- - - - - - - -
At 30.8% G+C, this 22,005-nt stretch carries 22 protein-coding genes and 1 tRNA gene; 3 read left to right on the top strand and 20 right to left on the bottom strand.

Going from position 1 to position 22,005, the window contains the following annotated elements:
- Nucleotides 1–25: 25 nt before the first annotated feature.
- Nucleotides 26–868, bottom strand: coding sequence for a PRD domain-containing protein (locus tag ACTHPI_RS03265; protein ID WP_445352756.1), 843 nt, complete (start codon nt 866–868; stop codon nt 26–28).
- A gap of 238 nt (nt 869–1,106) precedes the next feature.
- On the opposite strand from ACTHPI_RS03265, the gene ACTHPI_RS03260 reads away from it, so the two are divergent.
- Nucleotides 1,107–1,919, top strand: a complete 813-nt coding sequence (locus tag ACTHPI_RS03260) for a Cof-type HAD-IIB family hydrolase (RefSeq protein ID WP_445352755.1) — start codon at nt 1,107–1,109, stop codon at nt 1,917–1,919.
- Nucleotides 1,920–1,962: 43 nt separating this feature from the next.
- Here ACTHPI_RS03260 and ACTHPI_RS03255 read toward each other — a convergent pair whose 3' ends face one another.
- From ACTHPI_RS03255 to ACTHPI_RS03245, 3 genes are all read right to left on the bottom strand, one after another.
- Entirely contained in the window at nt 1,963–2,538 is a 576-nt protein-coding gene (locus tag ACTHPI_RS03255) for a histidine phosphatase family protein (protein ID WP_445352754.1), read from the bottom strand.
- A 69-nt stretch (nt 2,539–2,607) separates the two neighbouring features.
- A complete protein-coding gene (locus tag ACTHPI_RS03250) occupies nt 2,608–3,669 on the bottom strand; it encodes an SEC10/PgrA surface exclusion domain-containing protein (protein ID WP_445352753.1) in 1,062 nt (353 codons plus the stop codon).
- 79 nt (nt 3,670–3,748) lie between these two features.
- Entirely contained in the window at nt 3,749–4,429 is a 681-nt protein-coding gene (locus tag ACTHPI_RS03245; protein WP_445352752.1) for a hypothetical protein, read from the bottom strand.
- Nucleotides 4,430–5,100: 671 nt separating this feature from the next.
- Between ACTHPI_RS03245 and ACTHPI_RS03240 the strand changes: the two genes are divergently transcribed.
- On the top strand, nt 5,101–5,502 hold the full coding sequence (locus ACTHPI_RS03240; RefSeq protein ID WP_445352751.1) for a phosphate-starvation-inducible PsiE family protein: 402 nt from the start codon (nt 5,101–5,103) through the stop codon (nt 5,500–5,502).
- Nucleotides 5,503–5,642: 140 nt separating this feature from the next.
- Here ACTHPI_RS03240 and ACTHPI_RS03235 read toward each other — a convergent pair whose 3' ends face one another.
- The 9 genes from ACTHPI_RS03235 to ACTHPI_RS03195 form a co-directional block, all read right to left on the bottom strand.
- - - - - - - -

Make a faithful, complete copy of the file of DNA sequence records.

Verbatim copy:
At 30.8% G+C, this 22,005-nt stretch carries 22 protein-coding genes and 1 tRNA gene; 3 read left to right on the top strand and 20 right to left on the bottom strand.

Going from position 1 to position 22,005, the window contains the following annotated elements:
- Nucleotides 1–25: 25 nt before the first annotated feature.
- Nucleotides 26–868, bottom strand: coding sequence for a PRD domain-containing protein (locus tag ACTHPI_RS03265; protein ID WP_445352756.1), 843 nt, complete (start codon nt 866–868; stop codon nt 26–28).
- A gap of 238 nt (nt 869–1,106) precedes the next feature.
- On the opposite strand from ACTHPI_RS03265, the gene ACTHPI_RS03260 reads away from it, so the two are divergent.
- Nucleotides 1,107–1,919, top strand: a complete 813-nt coding sequence (locus tag ACTHPI_RS03260) for a Cof-type HAD-IIB family hydrolase (RefSeq protein ID WP_445352755.1) — start codon at nt 1,107–1,109, stop codon at nt 1,917–1,919.
- Nucleotides 1,920–1,962: 43 nt separating this feature from the next.
- Here ACTHPI_RS03260 and ACTHPI_RS03255 read toward each other — a convergent pair whose 3' ends face one another.
- From ACTHPI_RS03255 to ACTHPI_RS03245, 3 genes are all read right to left on the bottom strand, one after another.
- Entirely contained in the window at nt 1,963–2,538 is a 576-nt protein-coding gene (locus tag ACTHPI_RS03255) for a histidine phosphatase family protein (protein ID WP_445352754.1), read from the bottom strand.
- A 69-nt stretch (nt 2,539–2,607) separates the two neighbouring features.
- A complete protein-coding gene (locus tag ACTHPI_RS03250) occupies nt 2,608–3,669 on the bottom strand; it encodes an SEC10/PgrA surface exclusion domain-containing protein (protein ID WP_445352753.1) in 1,062 nt (353 codons plus the stop codon).
- 79 nt (nt 3,670–3,748) lie between these two features.
- Entirely contained in the window at nt 3,749–4,429 is a 681-nt protein-coding gene (locus tag ACTHPI_RS03245; protein WP_445352752.1) for a hypothetical protein, read from the bottom strand.
- Nucleotides 4,430–5,100: 671 nt separating this feature from the next.
- Between ACTHPI_RS03245 and ACTHPI_RS03240 the strand changes: the two genes are divergently transcribed.
- On the top strand, nt 5,101–5,502 hold the full coding sequence (locus ACTHPI_RS03240; RefSeq protein ID WP_445352751.1) for a phosphate-starvation-inducible PsiE family protein: 402 nt from the start codon (nt 5,101–5,103) through the stop codon (nt 5,500–5,502).
- Nucleotides 5,503–5,642: 140 nt separating this feature from the next.
- Here ACTHPI_RS03240 and ACTHPI_RS03235 read toward each other — a convergent pair whose 3' ends face one another.
- The 9 genes from ACTHPI_RS03235 to ACTHPI_RS03195 form a co-directional block, all read right to left on the bottom strand.